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Good news for beef: Demand is coming back

Agriculture.com Staff 07/06/2010 @ 5:19pm

As goes the general economy, so goes the beef economy. That point was emphasized at the annual Cattle Industry Convention by economists from CattleFax, an industry market analysis firm. CEO Randy Black told beef producers anxiously looking for some good news that the drop in beef demand in 2008 and 2009 took over $140 a head from their pockets. Average fed cattle prices dropped about $10 per hundred pounds in that same time period.

"But we noticed that the drop in demand flattened out in the last half of 2009," he told attendees. "While there might be some further declines in 2010, it won't be as drastic," as the general economy continues to strengthen.

Combined with a continually shrinking beef herd in the country, cattle prices are expected to rebound, perhaps back to a point of profitability in 2010. CattleFax thinks the price of 550-pound steer calves will average between $111 and $113 per hundred pounds in 2010, up from the $107 average of 2009. Highs could peak around $117.

The reason for this is that the beef cow herd continues to shrink in the face of lower demand for beef, and shrinking or nonexistent profits for all industry segments. The USDA Cattle Inventory report says that total cattle numbers as of January 1 were down another 1% from a year ago. The calf crop that will be marketed in 2010 is also down 1%. It makes this the nation's smallest beef herd in almost 50 years.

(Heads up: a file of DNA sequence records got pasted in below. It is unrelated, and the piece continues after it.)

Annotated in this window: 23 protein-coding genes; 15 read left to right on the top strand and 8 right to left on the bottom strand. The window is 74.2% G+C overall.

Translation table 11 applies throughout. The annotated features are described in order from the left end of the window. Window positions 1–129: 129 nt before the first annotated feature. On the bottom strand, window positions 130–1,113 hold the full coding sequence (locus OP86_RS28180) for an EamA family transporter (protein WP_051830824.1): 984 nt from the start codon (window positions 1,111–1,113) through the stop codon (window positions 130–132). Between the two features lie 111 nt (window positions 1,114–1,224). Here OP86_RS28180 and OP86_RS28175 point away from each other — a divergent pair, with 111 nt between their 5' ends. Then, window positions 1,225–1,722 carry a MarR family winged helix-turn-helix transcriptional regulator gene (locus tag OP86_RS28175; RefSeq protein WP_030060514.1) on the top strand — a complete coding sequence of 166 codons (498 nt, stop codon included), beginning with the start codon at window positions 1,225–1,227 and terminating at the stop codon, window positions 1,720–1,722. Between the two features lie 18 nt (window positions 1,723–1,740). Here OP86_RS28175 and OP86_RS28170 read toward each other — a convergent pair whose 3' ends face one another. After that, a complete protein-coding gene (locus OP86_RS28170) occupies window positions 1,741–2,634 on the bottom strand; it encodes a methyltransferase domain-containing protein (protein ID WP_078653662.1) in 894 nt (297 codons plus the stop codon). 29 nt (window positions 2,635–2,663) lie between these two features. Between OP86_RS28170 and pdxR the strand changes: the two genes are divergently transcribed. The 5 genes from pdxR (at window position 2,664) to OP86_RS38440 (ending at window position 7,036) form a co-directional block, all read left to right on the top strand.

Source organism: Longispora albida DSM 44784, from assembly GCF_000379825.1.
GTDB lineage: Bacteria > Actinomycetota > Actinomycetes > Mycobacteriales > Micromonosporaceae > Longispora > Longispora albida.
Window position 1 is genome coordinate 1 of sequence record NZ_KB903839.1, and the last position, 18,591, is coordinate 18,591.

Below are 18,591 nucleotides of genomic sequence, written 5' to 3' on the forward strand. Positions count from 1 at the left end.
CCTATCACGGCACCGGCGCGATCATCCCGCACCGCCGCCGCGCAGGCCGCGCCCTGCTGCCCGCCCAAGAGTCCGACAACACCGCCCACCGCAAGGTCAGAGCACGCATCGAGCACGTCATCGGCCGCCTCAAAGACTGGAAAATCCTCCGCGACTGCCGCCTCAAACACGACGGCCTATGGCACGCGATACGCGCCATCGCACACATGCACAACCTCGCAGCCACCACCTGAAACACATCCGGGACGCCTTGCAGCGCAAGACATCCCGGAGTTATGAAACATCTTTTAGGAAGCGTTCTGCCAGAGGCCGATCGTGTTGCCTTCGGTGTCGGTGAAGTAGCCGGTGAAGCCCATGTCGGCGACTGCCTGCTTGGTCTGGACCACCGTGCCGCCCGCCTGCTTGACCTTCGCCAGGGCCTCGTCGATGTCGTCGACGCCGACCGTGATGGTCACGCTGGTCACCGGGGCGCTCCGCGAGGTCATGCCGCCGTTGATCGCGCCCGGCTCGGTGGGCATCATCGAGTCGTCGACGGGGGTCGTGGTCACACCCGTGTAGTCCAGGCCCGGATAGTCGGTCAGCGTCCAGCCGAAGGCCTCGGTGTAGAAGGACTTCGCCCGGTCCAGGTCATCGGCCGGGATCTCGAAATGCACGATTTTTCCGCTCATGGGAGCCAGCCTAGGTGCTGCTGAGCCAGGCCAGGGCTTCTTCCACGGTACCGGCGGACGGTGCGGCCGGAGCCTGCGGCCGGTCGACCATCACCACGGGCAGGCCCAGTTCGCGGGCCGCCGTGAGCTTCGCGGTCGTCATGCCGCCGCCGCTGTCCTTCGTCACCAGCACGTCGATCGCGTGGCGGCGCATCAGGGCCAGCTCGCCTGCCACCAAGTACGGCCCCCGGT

While that is not good news for beef producers who haven't survived the crunch, it speaks well for those who hung on. "Calf prices have bottomed and are on the verge of a several year uptrend that could see prices climb 20 to 30 cents a pound by 2013 or 2014," CattleFax analysts say.

As for fed steer prices, they expect prices to average $86 to $88 per hundred pounds in 2010, with tops in the mid-$90s. That's up from an average of $83.50 last year. Feeder steers at 750 pounds will average $99 to $101, with tops at $106.

CattleFax also said that excess feeding capacity chasing a smaller available supply of cattle will continue to squeeze margins for feedlots. That will mean cow-calf and stocker operations will benefit from this overbuilt demand.

As goes the general economy, so goes the beef economy. That point was emphasized at the annual Cattle Industry Convention by economists from CattleFax, an industry market analysis firm. CEO Randy Black told beef producers anxiously looking for some good news that the drop in beef demand in 2008 and 2009 took over $140 a head from their pockets. Average fed cattle prices dropped about $10 per hundred pounds in that same time period.

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